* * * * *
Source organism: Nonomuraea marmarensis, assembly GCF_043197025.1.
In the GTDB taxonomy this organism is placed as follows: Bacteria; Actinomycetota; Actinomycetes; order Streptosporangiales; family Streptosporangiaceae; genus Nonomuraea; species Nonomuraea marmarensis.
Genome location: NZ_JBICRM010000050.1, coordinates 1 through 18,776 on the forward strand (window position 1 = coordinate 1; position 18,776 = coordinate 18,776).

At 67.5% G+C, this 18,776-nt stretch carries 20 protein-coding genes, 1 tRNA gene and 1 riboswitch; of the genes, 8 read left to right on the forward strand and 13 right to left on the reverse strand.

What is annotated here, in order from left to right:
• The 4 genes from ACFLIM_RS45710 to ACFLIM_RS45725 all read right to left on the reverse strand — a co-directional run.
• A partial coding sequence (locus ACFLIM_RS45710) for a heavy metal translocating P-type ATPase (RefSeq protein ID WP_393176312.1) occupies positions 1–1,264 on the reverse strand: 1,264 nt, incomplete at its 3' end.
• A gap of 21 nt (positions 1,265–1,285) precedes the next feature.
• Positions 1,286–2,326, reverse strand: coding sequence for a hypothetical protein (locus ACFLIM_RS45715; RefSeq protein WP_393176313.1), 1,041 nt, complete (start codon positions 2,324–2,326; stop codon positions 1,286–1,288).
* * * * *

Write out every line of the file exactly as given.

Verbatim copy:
Source organism: Nonomuraea marmarensis, assembly GCF_043197025.1.
In the GTDB taxonomy this organism is placed as follows: Bacteria; Actinomycetota; Actinomycetes; order Streptosporangiales; family Streptosporangiaceae; genus Nonomuraea; species Nonomuraea marmarensis.
Genome location: NZ_JBICRM010000050.1, coordinates 1 through 18,776 on the forward strand (window position 1 = coordinate 1; position 18,776 = coordinate 18,776).

At 67.5% G+C, this 18,776-nt stretch carries 20 protein-coding genes, 1 tRNA gene and 1 riboswitch; of the genes, 8 read left to right on the forward strand and 13 right to left on the reverse strand.

What is annotated here, in order from left to right:
• The 4 genes from ACFLIM_RS45710 to ACFLIM_RS45725 all read right to left on the reverse strand — a co-directional run.
• A partial coding sequence (locus ACFLIM_RS45710) for a heavy metal translocating P-type ATPase (RefSeq protein ID WP_393176312.1) occupies positions 1–1,264 on the reverse strand: 1,264 nt, incomplete at its 3' end.
• A gap of 21 nt (positions 1,265–1,285) precedes the next feature.
• Positions 1,286–2,326, reverse strand: coding sequence for a hypothetical protein (locus ACFLIM_RS45715; RefSeq protein WP_393176313.1), 1,041 nt, complete (start codon positions 2,324–2,326; stop codon positions 1,286–1,288).